What Makes A Great Team Player
Patrick Lencioni, bestselling author & speaker, is a consultant with over two decades of experience working with CEOs and their executive teams. He is founder and president of The Table Group, a consulting firm dedicated to building healthy organizations. After twelve years in print, his book The Five Dysfunctions of a Team remains a weekly fixture on national best-seller lists. Other notable books include The Advantage, which became an immediate national best-seller and is the pre-eminent source on organizational health. Releasing in April 2016, his latest book, The Ideal Team Player, is a much-anticipated follow-up to his classic team book. In his own words, Pat explains the genesis of The Ideal Team Player and offers us a brief excerpt:
With enough time, patience and attention from a good manager, almost anyone can learn to become a team player.
I believe that.
Having said that, some people are better at teamwork than others. These are the kind of people who add immediate value in a team environment and require much less coaching and management to contribute in a meaningful way.
So, there are two obvious questions. What do these people look like? And how do we find them? As it turns out, they have three qualities or virtues in common: they are humble, hungry and smart.
Before I explain each of those virtues, let me explain how this theory came about. Like so many of my ideas, this one surfaced as a result of my work with clients over the past twenty years. Whenever I worked with CEOs and their leadership teams to identify core values, I often was asked about the values of my own firm, The Table Group. When we revealed our three values, many of our clients would ask us if they could adopt those values for themselves.
Of course, we would say ‘no,’ explaining that they needed to come up with concepts that reflected their unique history and culture. We were a company oriented around teamwork and known for The Five Dysfunctions of a Team, so the values of humble, hungry and smart made sense for us. What we failed to realize was that our clients, almost all of whom were committed to the idea of teamwork, were drawn to our values because those were the building blocks of real team players. Once we realized this, the idea for this book was born.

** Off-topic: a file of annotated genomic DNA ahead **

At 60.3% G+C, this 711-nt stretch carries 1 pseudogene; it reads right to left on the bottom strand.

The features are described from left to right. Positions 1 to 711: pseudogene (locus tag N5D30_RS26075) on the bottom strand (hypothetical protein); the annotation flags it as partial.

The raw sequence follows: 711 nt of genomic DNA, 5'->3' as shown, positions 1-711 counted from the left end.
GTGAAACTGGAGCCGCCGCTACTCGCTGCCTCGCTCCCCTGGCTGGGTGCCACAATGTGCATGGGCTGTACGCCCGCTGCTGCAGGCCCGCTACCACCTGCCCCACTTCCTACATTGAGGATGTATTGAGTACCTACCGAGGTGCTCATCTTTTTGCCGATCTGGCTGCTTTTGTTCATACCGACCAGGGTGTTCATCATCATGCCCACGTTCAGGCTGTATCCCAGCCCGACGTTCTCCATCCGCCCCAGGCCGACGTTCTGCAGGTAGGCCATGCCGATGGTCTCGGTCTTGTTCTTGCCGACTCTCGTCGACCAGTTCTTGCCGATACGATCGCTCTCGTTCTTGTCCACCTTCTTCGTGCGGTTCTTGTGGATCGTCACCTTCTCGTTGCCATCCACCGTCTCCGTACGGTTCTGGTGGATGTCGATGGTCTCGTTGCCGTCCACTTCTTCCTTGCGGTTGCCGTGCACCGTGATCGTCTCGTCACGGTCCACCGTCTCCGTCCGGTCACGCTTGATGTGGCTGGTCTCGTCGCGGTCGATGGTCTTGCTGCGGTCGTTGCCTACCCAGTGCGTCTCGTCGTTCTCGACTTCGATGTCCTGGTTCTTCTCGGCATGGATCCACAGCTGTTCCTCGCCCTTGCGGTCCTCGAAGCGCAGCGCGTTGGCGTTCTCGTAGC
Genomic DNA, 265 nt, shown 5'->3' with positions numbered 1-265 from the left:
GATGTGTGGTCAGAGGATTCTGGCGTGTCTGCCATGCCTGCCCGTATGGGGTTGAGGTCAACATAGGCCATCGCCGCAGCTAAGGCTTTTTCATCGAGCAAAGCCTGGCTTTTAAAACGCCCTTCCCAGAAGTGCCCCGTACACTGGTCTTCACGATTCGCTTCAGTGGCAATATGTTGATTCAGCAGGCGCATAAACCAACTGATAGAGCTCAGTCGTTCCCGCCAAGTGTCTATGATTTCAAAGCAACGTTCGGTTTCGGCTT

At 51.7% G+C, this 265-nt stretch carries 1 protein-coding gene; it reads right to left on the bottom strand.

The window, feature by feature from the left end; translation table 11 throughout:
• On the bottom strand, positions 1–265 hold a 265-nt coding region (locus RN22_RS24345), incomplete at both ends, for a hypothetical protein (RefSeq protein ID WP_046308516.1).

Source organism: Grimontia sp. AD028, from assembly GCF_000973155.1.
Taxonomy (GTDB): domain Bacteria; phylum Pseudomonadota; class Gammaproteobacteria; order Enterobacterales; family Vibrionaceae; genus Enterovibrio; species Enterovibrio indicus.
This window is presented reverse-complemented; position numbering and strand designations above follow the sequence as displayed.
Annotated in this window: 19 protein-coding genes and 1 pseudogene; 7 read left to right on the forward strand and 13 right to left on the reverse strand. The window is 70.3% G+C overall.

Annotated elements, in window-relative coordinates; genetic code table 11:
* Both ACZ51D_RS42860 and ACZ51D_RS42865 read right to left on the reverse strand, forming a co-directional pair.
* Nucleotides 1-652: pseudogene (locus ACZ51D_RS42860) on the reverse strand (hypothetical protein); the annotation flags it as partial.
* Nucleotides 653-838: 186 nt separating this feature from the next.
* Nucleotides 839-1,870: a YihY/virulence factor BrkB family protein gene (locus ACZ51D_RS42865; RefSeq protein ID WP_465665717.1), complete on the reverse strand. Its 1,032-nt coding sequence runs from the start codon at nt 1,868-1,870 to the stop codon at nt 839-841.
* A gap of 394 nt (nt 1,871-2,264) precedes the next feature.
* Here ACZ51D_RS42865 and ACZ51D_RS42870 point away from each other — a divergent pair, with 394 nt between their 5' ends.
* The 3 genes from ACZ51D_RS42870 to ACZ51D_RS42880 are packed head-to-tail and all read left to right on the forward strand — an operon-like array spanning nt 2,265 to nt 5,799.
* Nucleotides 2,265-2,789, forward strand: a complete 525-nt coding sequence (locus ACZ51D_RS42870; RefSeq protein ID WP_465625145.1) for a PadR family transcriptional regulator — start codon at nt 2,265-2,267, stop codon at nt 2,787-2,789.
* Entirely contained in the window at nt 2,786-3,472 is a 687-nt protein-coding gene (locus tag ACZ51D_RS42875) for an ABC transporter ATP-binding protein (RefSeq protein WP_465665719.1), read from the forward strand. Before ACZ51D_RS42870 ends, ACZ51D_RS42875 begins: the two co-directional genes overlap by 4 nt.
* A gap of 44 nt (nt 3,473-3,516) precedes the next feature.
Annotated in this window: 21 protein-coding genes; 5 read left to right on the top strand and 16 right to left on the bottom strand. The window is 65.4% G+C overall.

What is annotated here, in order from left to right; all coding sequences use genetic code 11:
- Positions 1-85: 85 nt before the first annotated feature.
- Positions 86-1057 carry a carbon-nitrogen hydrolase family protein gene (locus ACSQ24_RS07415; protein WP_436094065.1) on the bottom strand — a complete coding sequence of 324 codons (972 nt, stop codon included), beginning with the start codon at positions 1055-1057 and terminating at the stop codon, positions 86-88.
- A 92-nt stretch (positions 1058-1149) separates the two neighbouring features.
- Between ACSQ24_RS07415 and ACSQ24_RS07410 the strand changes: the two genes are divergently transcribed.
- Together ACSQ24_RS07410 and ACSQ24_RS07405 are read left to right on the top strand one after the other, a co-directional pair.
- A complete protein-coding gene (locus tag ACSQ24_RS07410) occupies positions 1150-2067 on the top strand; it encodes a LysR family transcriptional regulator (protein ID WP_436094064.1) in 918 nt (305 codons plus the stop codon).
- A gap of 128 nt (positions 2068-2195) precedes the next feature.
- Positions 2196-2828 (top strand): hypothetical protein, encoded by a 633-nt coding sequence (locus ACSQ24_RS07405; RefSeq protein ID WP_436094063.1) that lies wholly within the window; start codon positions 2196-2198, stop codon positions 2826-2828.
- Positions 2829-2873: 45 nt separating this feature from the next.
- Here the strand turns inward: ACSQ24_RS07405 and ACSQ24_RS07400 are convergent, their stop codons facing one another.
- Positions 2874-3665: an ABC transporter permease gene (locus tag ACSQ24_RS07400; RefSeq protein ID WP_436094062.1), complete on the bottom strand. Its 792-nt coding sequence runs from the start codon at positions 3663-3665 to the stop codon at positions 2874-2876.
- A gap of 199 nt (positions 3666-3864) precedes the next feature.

THE THREE VIRTUES: HUMBLE, HUNGRY AND SMART
The three virtues seem quite simple, but require a bit of explanation.
The first and most important virtue of an ideal team player is humility. A humble employee is someone who is more concerned with the success of the team than with getting credit for his or her contributions. People who lack humility in a significant way, the ones who demand a disproportionate amount of attention, are dangerous for a team. Having said that, humble team players are not afraid to honestly acknowledge the skills and talents that they bring to the team, though never in a proud or boastful way.
The next virtue of an ideal team player is hunger, the desire to work hard and do whatever is necessary to help the team succeed. Hungry employees almost never have to be pushed by a manager to work harder because they are self-motivated and diligent. They volunteer to fill gaps, take on more responsibilities and are eagerly looking around corners for new ways to contribute to the team.
The final virtue of a team player is not about being intelligent, but rather about being wise in how to deal with people. Smart employees understand the nuances of team dynamics, and know how their words and actions impact others. Their good judgment and intuition help them deal with others in the most effective way. As simple as these three concepts may be, the key to all this is the unique combination of all three virtues, which make a person an ideal team player. Unfortunately, when even one of these attributes is lacking in a significant way, challenges can arise. For instance, a humble and hungry employee who is not smart about people may accomplish a great deal but will often leave a trail of interpersonal destruction behind them. And a person who is smart and humble but lacking in hunger will frustrate team members by doing only what is required and having to be constantly asked to do more. Finally, a team member who is hungry and smart but truly lacking in humility, can have a devastating impact on a team. This type knows how to present himself or herself as a well-intentioned colleague, all the while looking out for his or her own needs. By the time team members figure this out, people have been manipulated and scarred. How do you go about hiring ideal team players? It’s mostly about knowing what to look for, and probing in non-traditional ways. And what about employees who already work on the team and lack one or more of the virtues? A big part of helping them improve is making sure they understand the concepts and know where they fall short. We’ve found that merely introducing this simple model to teams and allowing them to self-assess goes a long way toward improvement.
The impact of ensuring that members of a team value and demonstrate humility, hunger and people smarts cannot be overstated. Most teams that struggle are not lacking in knowledge or competence as much as they are unable to access that knowledge and competence because of dysfunctional behaviors. A team full of people who are humble, hungry and smart will overcome those dysfunctions quickly and easily, allowing them to get more done in less time and with far fewer distractions. My hope is that this approach will help leaders hire, recognize and cultivate ideal team players in their organizations.